Index  Dorothy Wordsworth

She gave me eyes

An Evening Walk - A play of echo and reflection

The lake was now most still, and reflected the beautiful yellow and blue and purple and grey colours of the sky. We heard a strange sound in the Bainriggs wood, as we were floating on the water; it seemed in the wood, but it must have been above it, for presently we saw a raven very high above us. It called out, and the dome of the sky seemed to echo the sound. It called again and again as it flew onwards, and the mountains gave back the sound, seeming as if from their centre; a musical bell-like answering to the bird's hoarse voice. We heard both the call of the bird and the echo, after we could see him no longer. 

The Grasmere Journals, Sunday 27 June 1800

The reflection of the clouds in the mirror-smooth water; the echo of a bird's voice from the mountains. On a warm July evening, rowing on the smooth waters of Lake Grasmere, Dorothy registers a play of echo and reflection under the dome of the sky.

In the watery valleys of the Lake District, every sound enhances and deepens silence, especially on calm summer evenings. The ringing of a languid church bell, the splashing of an oar in the water, a gate being closed. William Wordsworth already described that effect in one of his earliest poems, An Evening Walk, when he was 17-18 years old.

All air is, as the sleeping water, still,
Listening the aerial music of the hill,
Broke only by the slow clock tolling deep,
Or shout that wakes the ferryman from sleep,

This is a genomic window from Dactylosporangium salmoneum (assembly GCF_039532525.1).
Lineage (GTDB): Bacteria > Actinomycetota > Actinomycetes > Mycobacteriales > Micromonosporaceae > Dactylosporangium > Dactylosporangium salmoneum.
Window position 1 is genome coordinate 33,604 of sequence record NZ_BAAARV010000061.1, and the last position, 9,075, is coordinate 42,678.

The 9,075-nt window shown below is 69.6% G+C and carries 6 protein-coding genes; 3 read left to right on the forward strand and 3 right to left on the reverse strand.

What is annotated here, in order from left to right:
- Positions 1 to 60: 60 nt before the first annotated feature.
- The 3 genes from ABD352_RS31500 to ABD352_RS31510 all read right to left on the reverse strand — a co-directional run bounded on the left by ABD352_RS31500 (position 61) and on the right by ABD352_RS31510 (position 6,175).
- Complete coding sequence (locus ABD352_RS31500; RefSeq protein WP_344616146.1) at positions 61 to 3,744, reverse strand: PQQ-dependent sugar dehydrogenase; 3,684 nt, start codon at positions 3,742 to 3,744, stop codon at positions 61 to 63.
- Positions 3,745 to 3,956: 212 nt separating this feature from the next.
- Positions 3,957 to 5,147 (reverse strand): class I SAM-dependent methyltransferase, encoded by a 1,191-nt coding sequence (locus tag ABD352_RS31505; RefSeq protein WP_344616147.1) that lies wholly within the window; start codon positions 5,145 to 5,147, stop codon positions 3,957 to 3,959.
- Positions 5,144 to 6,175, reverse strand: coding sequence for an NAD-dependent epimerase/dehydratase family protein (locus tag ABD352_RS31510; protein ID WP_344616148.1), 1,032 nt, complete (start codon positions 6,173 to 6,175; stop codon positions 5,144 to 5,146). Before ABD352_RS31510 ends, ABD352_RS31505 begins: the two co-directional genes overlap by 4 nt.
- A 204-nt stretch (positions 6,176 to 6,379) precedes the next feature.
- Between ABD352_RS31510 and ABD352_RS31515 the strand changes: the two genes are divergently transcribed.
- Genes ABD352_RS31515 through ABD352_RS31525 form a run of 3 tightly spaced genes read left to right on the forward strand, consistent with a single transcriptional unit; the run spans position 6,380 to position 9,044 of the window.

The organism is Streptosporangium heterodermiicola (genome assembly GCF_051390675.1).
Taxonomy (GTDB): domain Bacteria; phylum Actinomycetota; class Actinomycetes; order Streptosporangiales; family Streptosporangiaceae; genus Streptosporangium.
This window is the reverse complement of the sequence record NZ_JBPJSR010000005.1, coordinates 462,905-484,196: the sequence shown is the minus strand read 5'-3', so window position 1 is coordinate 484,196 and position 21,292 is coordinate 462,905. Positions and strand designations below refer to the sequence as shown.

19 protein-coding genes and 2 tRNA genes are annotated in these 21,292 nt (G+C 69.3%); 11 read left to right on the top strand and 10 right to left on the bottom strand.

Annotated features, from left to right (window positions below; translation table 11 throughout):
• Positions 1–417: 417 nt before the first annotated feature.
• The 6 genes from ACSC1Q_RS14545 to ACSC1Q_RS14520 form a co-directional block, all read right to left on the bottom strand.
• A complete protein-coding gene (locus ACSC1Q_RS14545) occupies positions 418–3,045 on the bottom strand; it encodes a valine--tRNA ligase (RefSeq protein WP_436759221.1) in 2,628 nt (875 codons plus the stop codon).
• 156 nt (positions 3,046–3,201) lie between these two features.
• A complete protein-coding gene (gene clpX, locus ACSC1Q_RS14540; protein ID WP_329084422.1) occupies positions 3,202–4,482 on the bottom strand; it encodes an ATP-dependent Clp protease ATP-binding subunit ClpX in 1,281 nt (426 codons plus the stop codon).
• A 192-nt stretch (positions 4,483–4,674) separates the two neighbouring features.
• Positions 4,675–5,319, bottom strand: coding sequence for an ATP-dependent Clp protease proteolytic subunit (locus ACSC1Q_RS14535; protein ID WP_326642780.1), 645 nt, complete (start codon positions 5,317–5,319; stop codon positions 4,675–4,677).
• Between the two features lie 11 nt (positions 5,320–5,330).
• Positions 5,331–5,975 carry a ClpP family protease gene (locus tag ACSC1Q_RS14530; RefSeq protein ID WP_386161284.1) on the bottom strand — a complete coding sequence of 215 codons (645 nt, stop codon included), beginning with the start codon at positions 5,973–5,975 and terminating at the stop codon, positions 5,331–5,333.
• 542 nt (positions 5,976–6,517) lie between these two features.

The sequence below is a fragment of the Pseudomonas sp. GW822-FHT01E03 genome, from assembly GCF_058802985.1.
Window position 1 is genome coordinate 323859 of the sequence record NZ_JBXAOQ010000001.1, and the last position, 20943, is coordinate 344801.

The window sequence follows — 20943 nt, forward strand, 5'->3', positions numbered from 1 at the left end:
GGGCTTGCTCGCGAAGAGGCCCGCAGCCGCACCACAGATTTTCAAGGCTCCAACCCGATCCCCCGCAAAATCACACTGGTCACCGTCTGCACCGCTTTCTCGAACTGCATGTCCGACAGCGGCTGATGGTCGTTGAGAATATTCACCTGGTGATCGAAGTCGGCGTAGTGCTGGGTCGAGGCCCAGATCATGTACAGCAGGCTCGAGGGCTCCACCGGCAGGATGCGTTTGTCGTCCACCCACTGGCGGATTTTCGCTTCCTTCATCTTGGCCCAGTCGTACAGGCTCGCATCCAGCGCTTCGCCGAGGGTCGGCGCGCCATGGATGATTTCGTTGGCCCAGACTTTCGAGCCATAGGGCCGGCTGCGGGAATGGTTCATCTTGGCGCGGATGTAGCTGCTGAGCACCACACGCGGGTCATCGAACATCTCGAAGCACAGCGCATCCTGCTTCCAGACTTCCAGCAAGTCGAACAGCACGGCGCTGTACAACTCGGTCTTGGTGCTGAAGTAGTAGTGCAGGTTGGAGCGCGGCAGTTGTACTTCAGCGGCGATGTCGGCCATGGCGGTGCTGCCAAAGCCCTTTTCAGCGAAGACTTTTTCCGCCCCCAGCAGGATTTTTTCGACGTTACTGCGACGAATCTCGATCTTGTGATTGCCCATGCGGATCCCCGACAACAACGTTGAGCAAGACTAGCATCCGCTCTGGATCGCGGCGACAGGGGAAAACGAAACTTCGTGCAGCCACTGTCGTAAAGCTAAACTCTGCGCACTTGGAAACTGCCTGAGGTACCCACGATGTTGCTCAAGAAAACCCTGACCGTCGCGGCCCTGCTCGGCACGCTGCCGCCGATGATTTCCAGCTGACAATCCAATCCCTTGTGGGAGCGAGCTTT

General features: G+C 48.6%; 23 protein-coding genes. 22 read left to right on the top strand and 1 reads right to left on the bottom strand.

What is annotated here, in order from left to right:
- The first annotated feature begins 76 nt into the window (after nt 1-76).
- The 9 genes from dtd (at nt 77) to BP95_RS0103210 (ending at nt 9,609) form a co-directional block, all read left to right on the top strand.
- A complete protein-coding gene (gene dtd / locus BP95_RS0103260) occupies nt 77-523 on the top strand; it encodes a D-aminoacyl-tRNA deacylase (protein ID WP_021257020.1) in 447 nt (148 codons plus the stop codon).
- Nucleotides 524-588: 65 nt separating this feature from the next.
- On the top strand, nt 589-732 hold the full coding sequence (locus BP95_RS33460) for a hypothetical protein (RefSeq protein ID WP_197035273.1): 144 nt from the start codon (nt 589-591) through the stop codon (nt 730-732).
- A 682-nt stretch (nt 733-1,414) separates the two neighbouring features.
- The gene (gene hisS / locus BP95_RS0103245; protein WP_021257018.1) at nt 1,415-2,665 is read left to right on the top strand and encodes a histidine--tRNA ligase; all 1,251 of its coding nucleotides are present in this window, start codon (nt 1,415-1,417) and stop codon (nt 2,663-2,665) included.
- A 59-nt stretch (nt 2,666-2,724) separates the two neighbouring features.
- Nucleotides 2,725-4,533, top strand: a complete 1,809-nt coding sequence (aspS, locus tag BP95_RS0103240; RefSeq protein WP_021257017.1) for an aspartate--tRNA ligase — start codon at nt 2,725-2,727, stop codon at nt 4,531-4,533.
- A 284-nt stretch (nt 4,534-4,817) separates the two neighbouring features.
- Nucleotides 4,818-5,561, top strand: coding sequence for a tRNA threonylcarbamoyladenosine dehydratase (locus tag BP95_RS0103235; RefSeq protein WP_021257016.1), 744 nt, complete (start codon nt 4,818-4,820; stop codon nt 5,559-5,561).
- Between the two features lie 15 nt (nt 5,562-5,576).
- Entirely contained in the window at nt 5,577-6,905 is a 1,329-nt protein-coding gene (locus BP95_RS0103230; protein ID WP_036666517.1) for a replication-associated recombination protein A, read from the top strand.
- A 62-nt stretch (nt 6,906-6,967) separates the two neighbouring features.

Soon followed by his hollow-parting oar,
And echoed hoof approaching the far shore;
Sound of closed gate, across the water borne,
Hurrying the feeding hare through rustling corn;
The tremulous sob of the complaining owl;
And at long intervals the mill-dog's howl.

The Excursion (1815) contains a passage with images directly taken from Dorothy's description of the raven over the Bainriggs forest, as quoted above. There are important differences, though. For example, William emphasises even more than his sister the breadth of the all-encompassing dark blue dome of the sky by making pale stars shine in it. From Dorothy's 'musical bell-like answering to the bird's hoarse voice' he makes an 'an iron knell'. What he omits is the reflection of the clouds in the water. He focuses entirely on the echo of the bird’s voice.

And often, at the hour
When issue forth the first pale stars, is heard,
Within the circuit of this fabric huge,
One voice - the solitary raven, flying
Athwart the concave of the dark blue dome,
Unseen, perchance, above all power of sight -
An iron knell! with echoes from afar
Faint - and stille fainter - as the cry, with which
The wanderer accompanies her flight
Through the calm region, fades upon the ear,
Diminishing by distance till it seemed
To expire; yet from the abyss is caught again,
And yet again recover’d!

The Excursion IV, 1169-1181